The Infernal Desire Machines of Dr. Hoffman by Angela Carter, pt. 1

In “The Realm Where Moral Judgement is Suspended” Milan Kundera writes that “If I were asked the most common cause of misunderstanding between my readers and me, I would not hesitate: humor.” There are books that make us laugh and books that make us laugh at ourselves, and I prefer the ones that do both. In The Infernal Desire Machines of Dr. Hoffman Angela Carter carries a dark laughter as the current flowing beneath the wild seas of her imagination and machinations. To actually read we must suspend moral judgement, we must suspend our notion of reality, and open ourselves to the possible.

To engage with Angela Carter is to live in a world with infinite possibilities, where no reality is any more real or less constructed than the next, and where the trite sensibilities of society are eschewed in favor of a deep exploration of
the possible. This happens with Dr. Hoffman breaking space/time, it happens with an immortal vampire who manifest its own desires, and it happens with Desiderio engaging in a quasi-romantic relationship with
a child. Carter engages these topics as they are, not as taboos in modernity, and thus we can suss out our own relationship to these situations with more nuance than we are allowed in school, with friends, or in supposedly radical spaces.

It is important to understand that we are engaging fiction here. We are engaging a world which is not forced to carry the burden of the real, for novels are the writings of outlaws and all outlaws live spiritually outside of society’s reality (or at least they imagine they do, and who is to say if that makes up a meaningful difference). To quote Kundera again, “suspending morality is not the immorality of the
novel, it is its morality.” The Count that Carter creates in this story, exists outside of all. He is a creature made nearly of pure will, with the extra bits being made out of spite and rage. He is particularly extraordinary in this:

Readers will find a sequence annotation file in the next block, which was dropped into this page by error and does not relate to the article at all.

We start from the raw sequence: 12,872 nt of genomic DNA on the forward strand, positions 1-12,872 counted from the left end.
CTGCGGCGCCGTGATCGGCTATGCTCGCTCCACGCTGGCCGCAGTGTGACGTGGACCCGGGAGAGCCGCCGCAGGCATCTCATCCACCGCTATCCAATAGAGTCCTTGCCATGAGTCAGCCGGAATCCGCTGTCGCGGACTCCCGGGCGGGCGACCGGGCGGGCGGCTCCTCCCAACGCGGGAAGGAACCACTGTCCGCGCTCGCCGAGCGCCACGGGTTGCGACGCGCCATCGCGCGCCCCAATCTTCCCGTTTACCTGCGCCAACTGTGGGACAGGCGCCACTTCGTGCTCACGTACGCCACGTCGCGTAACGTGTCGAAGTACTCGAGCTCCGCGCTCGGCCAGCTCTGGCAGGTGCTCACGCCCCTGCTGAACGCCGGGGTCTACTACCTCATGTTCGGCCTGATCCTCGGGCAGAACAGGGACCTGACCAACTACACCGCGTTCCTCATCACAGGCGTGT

‘He had a passionate conviction he was the only significant personage in
the world… He claimed to live only to
negate the world. “It is not in the least unnatural to assert that he
who negates a proposition at the same time secretly affirms it – or, at
least, affirms something. But, for myself, I deny to the last shred of
my altogether memorable being that my magnificent denial means more than
a simple “no.” Sometimes my meager and derisive lips seem to me to have
been formed by nature only to spit out the word “no”, as if it were the
ultimate blasphemy. I should like to speak an ultimate blasphemy, and
then bask in the security of eternal damnation, but, since there is no
God, well, there is no damnation, either, unfortunately. And hence,
alas, no final negation. I am the hideous antithesis in person and I
swear to anyone who wants the word of a hereditary count of Lithuania
for it that I am not in the least secretly benignly pregnant with any
affirmation of any kind whatsoever.”’

If your anarchy doesn’t relate at all this to passage, then our
anarchies probably don’t relate a whole lot to each other. As an
anarchist once wrote, the core is the negation, and Angela Carter’s
Count is solely the will to negate. There is no positive project, there
is no affirmation, and there is a certain beauty in that which speaks to
me and some of those I know.

Words by Rydra

Voiced, Edited, and Produced by September


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